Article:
I refer to elliptic curve groups over prime fields and their application in cryptography.

If the order of a group is prime, it follows (am I wrong?) that:

  1. the group is cyclic and
  2. every element beside the zero element is a generator.

To my knowledge the first statement is well known and last statement is a consequence of the theorem:

If G is a cyclic group of order n and $\phi$ is Euler'sPhi-Function, then G has exactly $\phi(n)$ generators.

Now, if n=p is prime, then $\phi(p) = p-1$. Therefore it follows (2).

But: The order of P-256 (n=115792089210356248762697446949407573529996955224135760342422259061068512044369) is prime. So every point in this group beside the point at infinity should be a generater of the whole group. Why is a particular base point given in all the literature:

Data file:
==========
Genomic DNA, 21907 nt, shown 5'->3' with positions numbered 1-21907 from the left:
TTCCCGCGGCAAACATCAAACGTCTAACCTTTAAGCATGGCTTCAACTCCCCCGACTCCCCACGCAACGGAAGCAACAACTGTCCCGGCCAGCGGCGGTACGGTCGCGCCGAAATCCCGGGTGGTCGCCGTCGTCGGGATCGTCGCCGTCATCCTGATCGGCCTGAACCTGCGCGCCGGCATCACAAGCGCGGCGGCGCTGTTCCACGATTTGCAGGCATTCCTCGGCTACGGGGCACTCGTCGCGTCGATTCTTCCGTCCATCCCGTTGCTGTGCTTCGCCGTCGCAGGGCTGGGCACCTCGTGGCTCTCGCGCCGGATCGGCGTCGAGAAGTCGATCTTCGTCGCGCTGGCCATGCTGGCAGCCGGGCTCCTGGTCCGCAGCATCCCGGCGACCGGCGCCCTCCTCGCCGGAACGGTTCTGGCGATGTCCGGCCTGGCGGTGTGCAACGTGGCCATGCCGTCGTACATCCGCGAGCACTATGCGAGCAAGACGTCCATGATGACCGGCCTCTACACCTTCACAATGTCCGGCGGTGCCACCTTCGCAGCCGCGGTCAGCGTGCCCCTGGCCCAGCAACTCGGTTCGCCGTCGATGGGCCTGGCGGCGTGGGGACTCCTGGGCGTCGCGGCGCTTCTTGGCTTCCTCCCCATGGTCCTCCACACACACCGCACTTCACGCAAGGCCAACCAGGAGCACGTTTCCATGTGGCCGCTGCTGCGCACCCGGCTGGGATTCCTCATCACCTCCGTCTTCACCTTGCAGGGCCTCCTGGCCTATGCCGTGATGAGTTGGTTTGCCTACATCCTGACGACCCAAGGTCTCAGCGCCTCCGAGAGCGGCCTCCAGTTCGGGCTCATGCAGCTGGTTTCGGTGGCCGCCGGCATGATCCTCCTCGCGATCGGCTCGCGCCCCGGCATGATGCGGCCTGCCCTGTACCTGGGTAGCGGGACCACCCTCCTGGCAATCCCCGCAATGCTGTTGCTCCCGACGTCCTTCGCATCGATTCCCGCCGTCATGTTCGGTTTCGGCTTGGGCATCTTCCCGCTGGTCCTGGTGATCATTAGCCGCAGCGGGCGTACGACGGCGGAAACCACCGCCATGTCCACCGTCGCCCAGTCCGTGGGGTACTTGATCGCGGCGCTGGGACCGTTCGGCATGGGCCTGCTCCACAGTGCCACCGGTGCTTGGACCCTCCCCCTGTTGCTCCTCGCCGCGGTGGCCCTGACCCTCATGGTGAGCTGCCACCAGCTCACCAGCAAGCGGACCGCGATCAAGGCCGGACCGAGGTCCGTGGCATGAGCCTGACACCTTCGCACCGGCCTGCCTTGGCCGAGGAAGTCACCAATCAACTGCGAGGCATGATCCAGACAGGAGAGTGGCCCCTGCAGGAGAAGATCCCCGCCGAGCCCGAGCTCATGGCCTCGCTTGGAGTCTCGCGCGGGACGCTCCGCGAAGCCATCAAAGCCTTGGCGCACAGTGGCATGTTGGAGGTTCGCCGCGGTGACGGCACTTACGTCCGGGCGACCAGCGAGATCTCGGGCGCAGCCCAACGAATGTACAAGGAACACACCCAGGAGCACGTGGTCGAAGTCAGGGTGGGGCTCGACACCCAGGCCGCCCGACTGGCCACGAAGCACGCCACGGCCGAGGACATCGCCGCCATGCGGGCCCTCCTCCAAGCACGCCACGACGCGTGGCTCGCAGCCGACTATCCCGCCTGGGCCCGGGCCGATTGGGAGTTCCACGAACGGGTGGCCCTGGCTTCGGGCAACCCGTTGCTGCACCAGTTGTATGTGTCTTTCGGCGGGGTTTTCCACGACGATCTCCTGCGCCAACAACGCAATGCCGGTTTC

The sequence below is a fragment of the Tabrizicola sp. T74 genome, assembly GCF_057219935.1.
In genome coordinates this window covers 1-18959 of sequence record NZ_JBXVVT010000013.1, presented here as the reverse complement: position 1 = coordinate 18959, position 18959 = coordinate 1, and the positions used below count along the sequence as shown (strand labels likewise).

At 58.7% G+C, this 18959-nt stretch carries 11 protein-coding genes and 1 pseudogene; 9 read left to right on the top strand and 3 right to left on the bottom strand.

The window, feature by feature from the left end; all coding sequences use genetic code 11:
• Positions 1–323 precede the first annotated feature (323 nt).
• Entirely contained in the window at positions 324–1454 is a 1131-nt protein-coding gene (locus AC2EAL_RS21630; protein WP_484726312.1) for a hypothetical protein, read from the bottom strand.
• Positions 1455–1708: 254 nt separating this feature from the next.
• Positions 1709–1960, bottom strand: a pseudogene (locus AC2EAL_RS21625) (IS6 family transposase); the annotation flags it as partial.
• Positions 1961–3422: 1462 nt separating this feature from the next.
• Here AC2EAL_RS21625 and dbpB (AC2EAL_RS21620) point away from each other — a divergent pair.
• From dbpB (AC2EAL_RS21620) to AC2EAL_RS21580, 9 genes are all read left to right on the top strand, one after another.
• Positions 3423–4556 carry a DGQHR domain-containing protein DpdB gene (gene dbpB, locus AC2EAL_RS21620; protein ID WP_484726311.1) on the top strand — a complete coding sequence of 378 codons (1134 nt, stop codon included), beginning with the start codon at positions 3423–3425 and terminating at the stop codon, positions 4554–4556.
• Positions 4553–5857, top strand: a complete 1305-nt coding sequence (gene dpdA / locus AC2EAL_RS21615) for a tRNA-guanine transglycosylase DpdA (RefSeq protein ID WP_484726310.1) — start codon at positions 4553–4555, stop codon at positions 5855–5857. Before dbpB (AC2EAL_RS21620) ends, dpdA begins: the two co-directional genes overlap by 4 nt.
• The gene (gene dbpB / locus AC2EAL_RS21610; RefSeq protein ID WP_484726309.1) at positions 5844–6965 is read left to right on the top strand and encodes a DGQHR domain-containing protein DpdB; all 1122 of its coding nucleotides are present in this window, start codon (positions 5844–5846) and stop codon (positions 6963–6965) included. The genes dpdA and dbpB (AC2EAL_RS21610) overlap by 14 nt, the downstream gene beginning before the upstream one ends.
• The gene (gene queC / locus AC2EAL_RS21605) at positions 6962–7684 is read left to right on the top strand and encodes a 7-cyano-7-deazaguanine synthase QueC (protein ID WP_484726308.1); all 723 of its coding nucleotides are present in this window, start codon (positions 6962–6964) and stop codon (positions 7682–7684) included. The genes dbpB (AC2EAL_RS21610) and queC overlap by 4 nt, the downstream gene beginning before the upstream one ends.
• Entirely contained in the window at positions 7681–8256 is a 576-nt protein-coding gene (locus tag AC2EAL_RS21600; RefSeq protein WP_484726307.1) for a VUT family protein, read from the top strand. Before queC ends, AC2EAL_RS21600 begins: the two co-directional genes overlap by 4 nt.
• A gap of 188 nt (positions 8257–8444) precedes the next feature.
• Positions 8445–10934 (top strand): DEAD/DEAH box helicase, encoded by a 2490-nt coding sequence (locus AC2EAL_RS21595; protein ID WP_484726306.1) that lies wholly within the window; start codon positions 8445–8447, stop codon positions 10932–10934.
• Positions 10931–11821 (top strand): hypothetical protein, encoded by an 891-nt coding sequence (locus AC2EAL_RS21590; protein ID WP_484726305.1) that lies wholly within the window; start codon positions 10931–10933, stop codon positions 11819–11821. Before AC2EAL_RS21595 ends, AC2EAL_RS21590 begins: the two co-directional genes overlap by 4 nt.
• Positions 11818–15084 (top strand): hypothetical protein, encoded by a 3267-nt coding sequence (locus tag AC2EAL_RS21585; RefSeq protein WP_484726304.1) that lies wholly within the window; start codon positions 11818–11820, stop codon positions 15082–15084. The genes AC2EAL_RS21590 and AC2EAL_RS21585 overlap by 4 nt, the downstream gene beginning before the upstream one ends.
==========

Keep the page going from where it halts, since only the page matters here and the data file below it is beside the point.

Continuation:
$G=(x,y)$, with

x=048439561293906451759052585252797914202762949526041747995844080717082404635286 y=002258390684796862237411570494974242622288194167061563441992324890848025900319

when every point is an equally good possible base point? is it just a convention to use that particular point and for what reason?


1 Answer 1


You are correct. All points in a prime order curve (except $\infty$) are generators of the whole group.

But for practical applications a specific one must be chosen to make protocols work.

For example, Diffie-Hellman works only if the two public keys are computed as a random multiple of the same generator.

So it make sense that, among the curve's parameters, there is also a chosen, fixed, base point.

You are free to design protocols with alternative generators, but, as any point (except $\infty$) is as good, it makes no sense for interoperability purposes.

For P-256 the choice of the generator, like for the curve's parameter $b$, is done using a deterministic algorithm with a (supposedly) random input seed.

Other curves might have different way of choosing it. For example curve25519 uses the point with the lowest absolute value of $x$ belonging to the large prime order subgroup.


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